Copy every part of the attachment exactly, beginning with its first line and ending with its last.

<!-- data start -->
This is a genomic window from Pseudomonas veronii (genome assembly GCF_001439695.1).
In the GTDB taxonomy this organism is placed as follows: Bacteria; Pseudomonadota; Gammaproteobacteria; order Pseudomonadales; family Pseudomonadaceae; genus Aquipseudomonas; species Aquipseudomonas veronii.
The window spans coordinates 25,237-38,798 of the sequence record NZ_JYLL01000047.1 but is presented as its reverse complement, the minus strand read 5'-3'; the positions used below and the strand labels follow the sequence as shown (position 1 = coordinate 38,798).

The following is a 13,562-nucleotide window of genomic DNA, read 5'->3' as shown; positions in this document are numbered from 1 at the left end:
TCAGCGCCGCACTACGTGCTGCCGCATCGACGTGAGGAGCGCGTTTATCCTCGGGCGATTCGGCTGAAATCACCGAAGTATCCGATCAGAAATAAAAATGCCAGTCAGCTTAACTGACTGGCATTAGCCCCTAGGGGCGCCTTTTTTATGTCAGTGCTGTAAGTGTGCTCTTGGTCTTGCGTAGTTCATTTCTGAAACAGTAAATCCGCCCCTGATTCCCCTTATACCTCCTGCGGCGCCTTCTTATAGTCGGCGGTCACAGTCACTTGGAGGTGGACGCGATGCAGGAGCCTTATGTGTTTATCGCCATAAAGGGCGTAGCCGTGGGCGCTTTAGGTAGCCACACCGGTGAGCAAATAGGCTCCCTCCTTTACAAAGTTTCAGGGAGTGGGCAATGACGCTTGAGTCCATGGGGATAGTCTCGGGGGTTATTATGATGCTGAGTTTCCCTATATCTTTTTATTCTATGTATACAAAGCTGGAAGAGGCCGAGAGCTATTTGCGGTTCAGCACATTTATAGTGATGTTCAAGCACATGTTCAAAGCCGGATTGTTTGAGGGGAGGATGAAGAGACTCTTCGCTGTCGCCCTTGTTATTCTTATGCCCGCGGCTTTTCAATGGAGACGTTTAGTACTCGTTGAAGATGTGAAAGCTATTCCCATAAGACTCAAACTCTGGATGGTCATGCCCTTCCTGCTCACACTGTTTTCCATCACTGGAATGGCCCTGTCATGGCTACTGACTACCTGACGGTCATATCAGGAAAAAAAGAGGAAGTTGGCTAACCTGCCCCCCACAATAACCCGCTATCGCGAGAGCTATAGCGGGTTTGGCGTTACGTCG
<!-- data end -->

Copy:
This is a genomic window from Pseudomonas veronii (genome assembly GCF_001439695.1).
In the GTDB taxonomy this organism is placed as follows: Bacteria; Pseudomonadota; Gammaproteobacteria; order Pseudomonadales; family Pseudomonadaceae; genus Aquipseudomonas; species Aquipseudomonas veronii.
The window spans coordinates 25,237-38,798 of the sequence record NZ_JYLL01000047.1 but is presented as its reverse complement, the minus strand read 5'-3'; the positions used below and the strand labels follow the sequence as shown (position 1 = coordinate 38,798).

The following is a 13,562-nucleotide window of genomic DNA, read 5'->3' as shown; positions in this document are numbered from 1 at the left end:
TCAGCGCCGCACTACGTGCTGCCGCATCGACGTGAGGAGCGCGTTTATCCTCGGGCGATTCGGCTGAAATCACCGAAGTATCCGATCAGAAATAAAAATGCCAGTCAGCTTAACTGACTGGCATTAGCCCCTAGGGGCGCCTTTTTTATGTCAGTGCTGTAAGTGTGCTCTTGGTCTTGCGTAGTTCATTTCTGAAACAGTAAATCCGCCCCTGATTCCCCTTATACCTCCTGCGGCGCCTTCTTATAGTCGGCGGTCACAGTCACTTGGAGGTGGACGCGATGCAGGAGCCTTATGTGTTTATCGCCATAAAGGGCGTAGCCGTGGGCGCTTTAGGTAGCCACACCGGTGAGCAAATAGGCTCCCTCCTTTACAAAGTTTCAGGGAGTGGGCAATGACGCTTGAGTCCATGGGGATAGTCTCGGGGGTTATTATGATGCTGAGTTTCCCTATATCTTTTTATTCTATGTATACAAAGCTGGAAGAGGCCGAGAGCTATTTGCGGTTCAGCACATTTATAGTGATGTTCAAGCACATGTTCAAAGCCGGATTGTTTGAGGGGAGGATGAAGAGACTCTTCGCTGTCGCCCTTGTTATTCTTATGCCCGCGGCTTTTCAATGGAGACGTTTAGTACTCGTTGAAGATGTGAAAGCTATTCCCATAAGACTCAAACTCTGGATGGTCATGCCCTTCCTGCTCACACTGTTTTCCATCACTGGAATGGCCCTGTCATGGCTACTGACTACCTGACGGTCATATCAGGAAAAAAAGAGGAAGTTGGCTAACCTGCCCCCCACAATAACCCGCTATCGCGAGAGCTATAGCGGGTTTGGCGTTACGTCG